Item 161 - Paper entitled ‘Reasons for the immediate Socialisation of the Joint Stock Banks’ [by G. D. H. Cole]

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PETH/1/161

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Paper entitled ‘Reasons for the immediate Socialisation of the Joint Stock Banks’ [by G. D. H. Cole]

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  • [1932] (Creation)

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4 sheets

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(Typed. The first sheet is a carbon copy.)

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Reasons for the immediate Socialisation of the Joint Stock Banks.

I am writing on the assumption that the Labour Party has come back to office with a clear majority and that it intends in the first sessions of Parliament to lay the foundations of a general economic plan of reconstruction and development. If this is so, it appears to me that the immediate Socialisation of the Joint Stock Banks as well as of the Bank of England is bound to be required. I know it is often argued that a Government which had assumed the ownership of the Bank of England could by this means and by the use of emergency decrees exert effective control over the Joint Stock Banks and the City Houses, and compel them to do what it wanted. But for several reasons I do not believe this to be the case.

In the first place I very much doubt the effectiveness of ‘open market operations’ in causing an expansion in industry or in the actual use of credit in face of any hostility to this policy on the part of the Joint Stock Banks. It is true that the Bank of England can by buying securities increase the cash resources of the Joint Stock Banks and so enable them to lend more if they are willing to do so. But it cannot compel them to lend more; and it would be well within the power of the Joint Stock Banks to immobilise the funds so created for a long enough time to defeat the Socialist plan for the stimulation of industry. This would of course involve the Joint Stock Banks in some forgoing of profits through their failure to use the cash resources at their disposal; but this loss would not be too large for them to incur without danger if they saw the prospect by means of it of bringing the Government down. Nor do I think that emergency measures of control could compel the Joint Stock Banks to expand their loans against their will. Control without ownership can be used to prevent people from doing things; but it is very difficult to use it positively to make them do things which they do not want to do.

I know it is suggested that, as far as the financing of the Government’s own schemes is concerned, a refusal by the Joint Stock Banks to advance the necessary funds might be met by a resort to other forms of borrowing, e.g. in the bill market. But this argument seems to be based on a misapprehension. For the funds which are available in the bill market, with the exception of balances belonging to foreign banks in London, come for the most part from the Joint Stock Banks, which lend them to the bill market for relending. It can hardly be supposed that, if the Joint Stock Banks were endeavouring to bring the Government down by a refusal to provide credits directly, they would be prepared to place the necessary sums at the disposal of the bill market for relending, and so to provide indirectly the very resources which they were withholding in a direct sense.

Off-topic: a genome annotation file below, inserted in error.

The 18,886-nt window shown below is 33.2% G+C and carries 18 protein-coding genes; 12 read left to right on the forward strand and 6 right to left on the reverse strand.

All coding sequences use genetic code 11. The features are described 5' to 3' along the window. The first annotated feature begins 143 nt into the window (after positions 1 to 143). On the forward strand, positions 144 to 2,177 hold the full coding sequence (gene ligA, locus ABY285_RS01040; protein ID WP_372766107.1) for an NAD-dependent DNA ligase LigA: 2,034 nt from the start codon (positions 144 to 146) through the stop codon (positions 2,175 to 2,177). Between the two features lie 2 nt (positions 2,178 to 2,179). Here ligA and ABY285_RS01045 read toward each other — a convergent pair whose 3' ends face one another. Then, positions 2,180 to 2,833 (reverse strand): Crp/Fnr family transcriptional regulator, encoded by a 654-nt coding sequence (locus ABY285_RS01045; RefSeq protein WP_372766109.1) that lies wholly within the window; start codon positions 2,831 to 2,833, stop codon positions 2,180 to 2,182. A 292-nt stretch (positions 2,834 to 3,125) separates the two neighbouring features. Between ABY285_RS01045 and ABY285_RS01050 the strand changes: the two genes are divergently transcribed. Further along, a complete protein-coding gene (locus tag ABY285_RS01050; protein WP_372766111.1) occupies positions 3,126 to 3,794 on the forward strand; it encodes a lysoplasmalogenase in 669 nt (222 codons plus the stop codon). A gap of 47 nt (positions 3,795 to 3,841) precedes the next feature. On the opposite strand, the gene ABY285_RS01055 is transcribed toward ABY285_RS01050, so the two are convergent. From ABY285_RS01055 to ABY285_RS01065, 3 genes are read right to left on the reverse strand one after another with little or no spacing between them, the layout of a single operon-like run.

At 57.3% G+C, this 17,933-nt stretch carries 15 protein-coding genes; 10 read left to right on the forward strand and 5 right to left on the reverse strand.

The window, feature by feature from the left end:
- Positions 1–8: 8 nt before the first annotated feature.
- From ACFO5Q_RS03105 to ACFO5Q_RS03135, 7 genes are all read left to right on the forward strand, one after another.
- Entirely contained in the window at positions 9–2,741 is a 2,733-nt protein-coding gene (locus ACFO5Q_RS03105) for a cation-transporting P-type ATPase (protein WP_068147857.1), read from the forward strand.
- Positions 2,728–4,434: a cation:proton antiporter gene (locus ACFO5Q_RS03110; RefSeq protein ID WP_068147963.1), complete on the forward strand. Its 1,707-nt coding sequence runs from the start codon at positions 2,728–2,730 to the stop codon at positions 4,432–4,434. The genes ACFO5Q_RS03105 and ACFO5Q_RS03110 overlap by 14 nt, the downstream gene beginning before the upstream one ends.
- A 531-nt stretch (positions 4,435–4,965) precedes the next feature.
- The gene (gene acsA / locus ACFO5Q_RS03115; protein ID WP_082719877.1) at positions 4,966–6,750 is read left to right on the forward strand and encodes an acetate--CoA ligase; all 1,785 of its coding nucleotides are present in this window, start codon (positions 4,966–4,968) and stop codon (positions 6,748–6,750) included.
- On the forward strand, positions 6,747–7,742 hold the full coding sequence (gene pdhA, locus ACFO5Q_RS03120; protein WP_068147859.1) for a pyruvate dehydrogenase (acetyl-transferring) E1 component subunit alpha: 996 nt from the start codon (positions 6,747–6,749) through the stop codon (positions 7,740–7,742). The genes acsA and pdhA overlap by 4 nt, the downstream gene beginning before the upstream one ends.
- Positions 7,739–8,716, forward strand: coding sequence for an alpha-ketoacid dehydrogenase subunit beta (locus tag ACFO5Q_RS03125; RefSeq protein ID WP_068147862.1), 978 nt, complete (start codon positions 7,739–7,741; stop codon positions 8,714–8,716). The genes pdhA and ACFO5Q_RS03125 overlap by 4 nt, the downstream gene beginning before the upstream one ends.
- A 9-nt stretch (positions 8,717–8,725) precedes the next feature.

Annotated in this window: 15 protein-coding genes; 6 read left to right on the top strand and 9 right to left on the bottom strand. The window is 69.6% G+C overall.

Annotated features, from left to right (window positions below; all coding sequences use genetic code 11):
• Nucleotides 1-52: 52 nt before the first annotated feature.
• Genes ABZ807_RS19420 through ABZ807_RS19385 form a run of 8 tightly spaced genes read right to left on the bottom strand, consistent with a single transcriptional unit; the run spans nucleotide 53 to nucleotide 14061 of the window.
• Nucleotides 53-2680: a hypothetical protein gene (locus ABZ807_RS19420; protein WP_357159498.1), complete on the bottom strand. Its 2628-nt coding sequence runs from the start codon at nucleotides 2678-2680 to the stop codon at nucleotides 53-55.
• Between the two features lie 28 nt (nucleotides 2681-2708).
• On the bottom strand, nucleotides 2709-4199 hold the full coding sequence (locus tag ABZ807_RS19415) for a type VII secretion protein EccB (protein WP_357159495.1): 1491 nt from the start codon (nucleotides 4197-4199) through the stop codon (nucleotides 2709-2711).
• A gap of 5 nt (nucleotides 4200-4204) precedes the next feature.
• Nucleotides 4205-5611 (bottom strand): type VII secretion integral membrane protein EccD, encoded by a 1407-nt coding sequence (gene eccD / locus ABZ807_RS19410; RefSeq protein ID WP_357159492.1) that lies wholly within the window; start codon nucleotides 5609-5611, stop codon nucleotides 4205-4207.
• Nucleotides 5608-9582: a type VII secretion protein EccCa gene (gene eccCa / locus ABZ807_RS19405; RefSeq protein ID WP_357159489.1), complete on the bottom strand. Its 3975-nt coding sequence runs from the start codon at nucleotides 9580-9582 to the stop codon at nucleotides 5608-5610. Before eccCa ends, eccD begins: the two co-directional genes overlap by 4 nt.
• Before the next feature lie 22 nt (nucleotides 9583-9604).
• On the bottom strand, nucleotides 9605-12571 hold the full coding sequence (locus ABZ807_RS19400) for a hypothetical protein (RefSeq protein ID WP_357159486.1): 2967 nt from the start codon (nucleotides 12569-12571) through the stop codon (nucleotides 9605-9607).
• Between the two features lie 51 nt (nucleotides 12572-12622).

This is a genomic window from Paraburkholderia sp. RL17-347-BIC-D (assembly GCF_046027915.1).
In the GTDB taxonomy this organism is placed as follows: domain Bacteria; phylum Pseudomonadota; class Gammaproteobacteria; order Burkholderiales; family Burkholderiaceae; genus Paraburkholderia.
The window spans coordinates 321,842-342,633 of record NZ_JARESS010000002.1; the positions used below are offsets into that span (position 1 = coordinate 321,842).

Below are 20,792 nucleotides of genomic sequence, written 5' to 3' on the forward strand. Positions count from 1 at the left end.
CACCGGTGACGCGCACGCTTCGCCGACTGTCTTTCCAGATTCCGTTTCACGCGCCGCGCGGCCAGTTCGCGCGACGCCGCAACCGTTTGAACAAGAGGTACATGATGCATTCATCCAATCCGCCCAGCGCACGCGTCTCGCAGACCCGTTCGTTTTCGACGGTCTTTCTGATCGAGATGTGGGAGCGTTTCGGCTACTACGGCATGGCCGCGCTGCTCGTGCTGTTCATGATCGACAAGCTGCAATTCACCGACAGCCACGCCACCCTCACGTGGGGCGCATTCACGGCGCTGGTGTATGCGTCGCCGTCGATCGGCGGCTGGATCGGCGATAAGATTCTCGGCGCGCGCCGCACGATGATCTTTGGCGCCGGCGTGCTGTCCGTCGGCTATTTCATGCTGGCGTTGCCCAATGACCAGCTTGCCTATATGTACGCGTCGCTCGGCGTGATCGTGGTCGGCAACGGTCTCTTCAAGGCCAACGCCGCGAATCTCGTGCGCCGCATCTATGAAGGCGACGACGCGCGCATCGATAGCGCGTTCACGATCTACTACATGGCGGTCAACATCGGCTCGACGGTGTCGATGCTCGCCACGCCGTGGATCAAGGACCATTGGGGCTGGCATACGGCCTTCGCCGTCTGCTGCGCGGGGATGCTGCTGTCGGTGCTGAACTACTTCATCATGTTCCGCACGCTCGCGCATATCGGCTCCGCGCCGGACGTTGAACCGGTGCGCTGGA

Moreover, if the Government is pursuing a definite economic plan, involving a controlled and equilibrised development of different industries, it is indispensable that it should be in a position to control, not only the total volume of credit available for lending, but also its distribution among the various industries and business firms demanding it. It is, however, quite impossible for a centralised and branchless institution such as the Bank of England to exert this control, or for an organisation to be improved side by side with the Joint Stock Banks for undertaking it. The Joint Stock Banks are the natural agencies for this rationing of credit, and I can see no chance of any National Economic Plan working out successfully unless they are acting in full harmony with it.

Finally, in my view there has been a tendency greatly to exaggerate the stimulative, as distinct from the restrictive, powers which can be exerted by the Central Bank in face of any hostility on the part of the Joint Stock Banks. It is of course essential to take over the Central Bank; but this measure will be ineffective unless it is accompanied by complete socialisation of the Joint Stock Banks as well. Given these two things, I agree that the remaining institutions of the City of London—acceptance, discount and issue houses—can be either controlled or superseded by new State-created institutions without immediate socialisation. But this is only on the assumption that the Joint Stock Banks, as well as the Bank of England, have first been completely acquired.

One last word. Whatever may be the ultimately desirable constitution for a socialised Bank of England, I hope it is clear that during the earlier stages of transition the Bank must be brought directly under the control of the Government and its organs for economic planning, and not entrusted to any representative body of a non-political character, which would not be directly amenable to Government control. In the early stages at any rate the control will have to be political if the Plan is to be worked as a coordinated Government measure.

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